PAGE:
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EVE Online Previews: I Was in Space

By Shannon Doyle on August 19, 2014

For two beautiful minutes I was a fighter pilot in space. Even though we were in a wide open hall with crepes being made not far away every one of my senses told me I was in space flying a fighter of some sort. There were enemies out there somewhere, two people who were in reality sitting just across from me were coming after me. But in the vastness of space did it really matter? With only 2 minutes did I want to spend my time hunting down the enemy or did I want to fly through debris and enjoy all the colors of space? I was playing EVE: Valkyrie. I was in space.

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The line for the Oculus Rift stretched around two thirds of the booth from the entry way stretching around three corners to the exit. They were offering a few different experiences there. World of Diving and EVE: Valkyrie were just two. We were lucky enough to be picked to sit down for some EVE. We got comfortable in our seats, had the controls explained to us briefly then the headset went on. It took a few moments before my eyes focused properly. I was in a cockpit, about to be launched into space. In the distance the bay doors were already open so I caught my first glimpse of space. Looking around my cockpit was complete. It had buttons and switches, flashing lights and of course that ever so important protective glass. I felt like I should be strapping myself in. An Xbox controller was handed to me clumsily because of course I was blind to the real world at that point. With a few last minute instructions headphones were placed on my head. A mission briefing began, I admit though I was so engrossed in the visuals that I paid it no attention. Something about a rescue mission maybe? I don’t know, all I wanted was to hurry up and get into space.

And then it happened. Without the pressure you’d expect from being launched into space at high speed I went from comfortably sitting aboard a ship to the emptiness of space. Of course I learned quite quickly that space is anything but empty. There was wreckage and debris, celestial bodies, and beautiful colors. I’m not an EVE player but I’ve always loved how beautiful and colorful they make space. I’d let my mind wander for a few moments before I remembered that I could actually do things. Then there was the panic, what did the buttons do? How do I make myself go? After a bit of button pushing and accidental shots fired I was off. The thing I learned about space is distances are deceiving. I wanted to check out some debris that looked nearby but it really wasn’t. It put me out in the open, exposed me to the enemy who I had been content to ignore. Just as I was about to attempt a manuever through a gap in the debris I started getting shot at. Whoever it was they were good. They caught on to the controls fast and I could never shake them. And so I was killed. In a fiery burst the glass of my cockpit blew away and I was back on the ship.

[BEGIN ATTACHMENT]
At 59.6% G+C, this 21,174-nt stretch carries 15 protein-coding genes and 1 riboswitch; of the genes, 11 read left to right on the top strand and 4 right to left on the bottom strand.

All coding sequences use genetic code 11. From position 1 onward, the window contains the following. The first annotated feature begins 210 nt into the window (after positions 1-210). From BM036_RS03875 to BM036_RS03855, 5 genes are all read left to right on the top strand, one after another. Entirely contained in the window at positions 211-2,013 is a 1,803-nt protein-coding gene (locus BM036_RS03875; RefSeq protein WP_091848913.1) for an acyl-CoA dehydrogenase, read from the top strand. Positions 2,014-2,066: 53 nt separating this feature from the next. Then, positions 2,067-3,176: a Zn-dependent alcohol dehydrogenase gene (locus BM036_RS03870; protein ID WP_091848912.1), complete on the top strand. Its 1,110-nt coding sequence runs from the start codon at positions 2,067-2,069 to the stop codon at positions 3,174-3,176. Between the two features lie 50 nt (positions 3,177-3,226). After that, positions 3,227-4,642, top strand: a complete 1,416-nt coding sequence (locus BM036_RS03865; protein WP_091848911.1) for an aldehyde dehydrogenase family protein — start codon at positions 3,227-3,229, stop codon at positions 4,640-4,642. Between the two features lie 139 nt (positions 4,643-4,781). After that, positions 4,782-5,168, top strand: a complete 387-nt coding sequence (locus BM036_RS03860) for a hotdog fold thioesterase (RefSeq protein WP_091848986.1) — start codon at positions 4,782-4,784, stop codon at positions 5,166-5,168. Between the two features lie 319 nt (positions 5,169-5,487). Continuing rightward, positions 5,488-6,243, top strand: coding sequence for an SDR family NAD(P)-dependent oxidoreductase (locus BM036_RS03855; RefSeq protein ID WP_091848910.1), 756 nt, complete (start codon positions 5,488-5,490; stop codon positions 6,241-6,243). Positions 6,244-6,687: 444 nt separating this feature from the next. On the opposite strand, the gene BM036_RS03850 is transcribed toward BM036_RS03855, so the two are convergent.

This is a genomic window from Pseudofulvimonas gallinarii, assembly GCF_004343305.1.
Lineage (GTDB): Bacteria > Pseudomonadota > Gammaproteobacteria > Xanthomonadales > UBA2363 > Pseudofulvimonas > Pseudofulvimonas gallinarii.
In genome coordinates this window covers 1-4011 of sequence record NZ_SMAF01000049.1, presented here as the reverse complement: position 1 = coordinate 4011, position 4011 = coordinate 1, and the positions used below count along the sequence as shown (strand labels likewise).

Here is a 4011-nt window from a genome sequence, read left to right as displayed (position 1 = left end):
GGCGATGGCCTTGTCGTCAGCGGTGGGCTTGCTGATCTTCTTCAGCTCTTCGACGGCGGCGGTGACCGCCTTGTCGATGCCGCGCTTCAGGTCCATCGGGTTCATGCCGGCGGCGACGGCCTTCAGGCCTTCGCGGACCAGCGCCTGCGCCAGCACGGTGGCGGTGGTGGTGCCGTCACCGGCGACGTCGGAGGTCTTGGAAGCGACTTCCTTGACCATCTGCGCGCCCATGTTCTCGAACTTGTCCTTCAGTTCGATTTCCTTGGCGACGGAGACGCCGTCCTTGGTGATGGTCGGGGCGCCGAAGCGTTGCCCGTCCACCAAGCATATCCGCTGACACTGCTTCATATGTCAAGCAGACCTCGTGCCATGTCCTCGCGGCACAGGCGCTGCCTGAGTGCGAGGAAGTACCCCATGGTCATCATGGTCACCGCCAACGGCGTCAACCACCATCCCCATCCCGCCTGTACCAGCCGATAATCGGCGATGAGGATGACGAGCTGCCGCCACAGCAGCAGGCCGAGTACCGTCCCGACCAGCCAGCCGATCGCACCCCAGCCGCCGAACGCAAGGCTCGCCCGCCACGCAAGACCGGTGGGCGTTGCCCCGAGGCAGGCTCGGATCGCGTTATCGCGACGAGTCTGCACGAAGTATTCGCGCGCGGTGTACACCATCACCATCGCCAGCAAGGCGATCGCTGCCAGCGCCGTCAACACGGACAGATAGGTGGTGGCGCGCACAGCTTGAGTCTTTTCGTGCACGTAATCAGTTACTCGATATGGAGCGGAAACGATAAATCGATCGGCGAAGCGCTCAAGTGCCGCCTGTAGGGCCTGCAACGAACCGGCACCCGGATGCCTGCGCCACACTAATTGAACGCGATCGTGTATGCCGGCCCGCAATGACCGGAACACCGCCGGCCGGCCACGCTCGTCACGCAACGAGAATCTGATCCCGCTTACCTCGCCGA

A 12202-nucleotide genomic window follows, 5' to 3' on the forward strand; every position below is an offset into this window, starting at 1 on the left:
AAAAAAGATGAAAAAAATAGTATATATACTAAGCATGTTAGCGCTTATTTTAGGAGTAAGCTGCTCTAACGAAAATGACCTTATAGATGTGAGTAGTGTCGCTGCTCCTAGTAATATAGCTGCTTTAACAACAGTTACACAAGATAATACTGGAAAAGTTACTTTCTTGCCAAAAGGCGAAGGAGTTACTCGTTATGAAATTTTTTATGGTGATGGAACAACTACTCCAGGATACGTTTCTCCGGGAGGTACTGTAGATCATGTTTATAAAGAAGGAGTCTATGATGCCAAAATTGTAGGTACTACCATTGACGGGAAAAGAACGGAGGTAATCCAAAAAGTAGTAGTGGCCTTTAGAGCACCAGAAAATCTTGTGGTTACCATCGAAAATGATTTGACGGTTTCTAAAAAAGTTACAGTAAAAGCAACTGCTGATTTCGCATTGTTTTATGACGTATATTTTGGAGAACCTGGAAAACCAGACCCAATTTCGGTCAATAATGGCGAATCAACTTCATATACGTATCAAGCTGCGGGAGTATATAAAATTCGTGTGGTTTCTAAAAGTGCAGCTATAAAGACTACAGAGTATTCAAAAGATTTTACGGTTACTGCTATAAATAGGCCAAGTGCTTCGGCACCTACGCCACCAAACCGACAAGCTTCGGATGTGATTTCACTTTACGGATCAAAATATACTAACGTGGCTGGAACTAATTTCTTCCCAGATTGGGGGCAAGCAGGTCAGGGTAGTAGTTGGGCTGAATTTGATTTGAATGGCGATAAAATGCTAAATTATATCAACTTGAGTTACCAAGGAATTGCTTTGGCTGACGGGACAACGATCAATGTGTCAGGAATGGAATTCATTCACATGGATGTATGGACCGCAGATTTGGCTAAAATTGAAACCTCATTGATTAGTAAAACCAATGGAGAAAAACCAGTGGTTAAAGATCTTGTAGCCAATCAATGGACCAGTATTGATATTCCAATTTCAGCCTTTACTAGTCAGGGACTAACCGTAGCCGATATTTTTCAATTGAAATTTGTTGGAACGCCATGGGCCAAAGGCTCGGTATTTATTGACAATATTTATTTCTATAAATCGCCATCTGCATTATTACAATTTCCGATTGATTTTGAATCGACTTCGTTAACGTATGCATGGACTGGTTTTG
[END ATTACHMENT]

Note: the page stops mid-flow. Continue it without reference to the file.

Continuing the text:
I had held my breath during my death. It was a natural human reaction. About to be exposed to space? Better hold your breath! The transition from dead to restarting was a bit jarring. Just moments before I was dead. Fade to black, have a funeral, something. Finding myself back in an all new cockpit on the ship again it took my brain a few moments to reset. Which of course during a two minute encounter meant time was just ticking away. Once more I was launched into space and had just enough time to fly around before the two minutes were up. I was the only death, the PvP encounter was won by the enemy. But in reality we were all winners. We were in space. Though perhaps the biggest winners were Oculus Rift.

Before my experience with it I had my doubts. Would it really be as amazing as the idea implied? When a new technology comes out you expect graininess, you expect it to look terrible. I had always imagined that the Oculus Rift would be a stepping stone and I would end up with a second or third generation machine, not the very first one. I may be an early adopter of technology but I don’t invest in brand new technology. Not on my budget at least. But my Valkyrie experienced changed everything. I cannot wait to get an Oculus Rift now and EVE: Valkyrie will be the first game I get, if it becomes more than just a demo.

Though the entire experience was amazing, it also sparked a conversation with colleagues that continued until the end of Gamescom. Just buying an Oculus Rift and setting it up in your living room doesn’t do it justice. As I said earlier, I wanted to be strapped in to my seat. On top of that, the experience would have been improved a million times if in my hands, instead of an Xbox controller, I had my own cockpit setup. As Oculus Rift becomes more and more of a reality, the peripherals industry is going to boom. We need Joysticks, buttons, and switches. We need chairs to strap into, air machines that blast scented air at us. We need ways to walk around safely. This is the first step in making the holodecks of Star Trek a reality and it is the peripherals that will make the Oculus Rift really shine.

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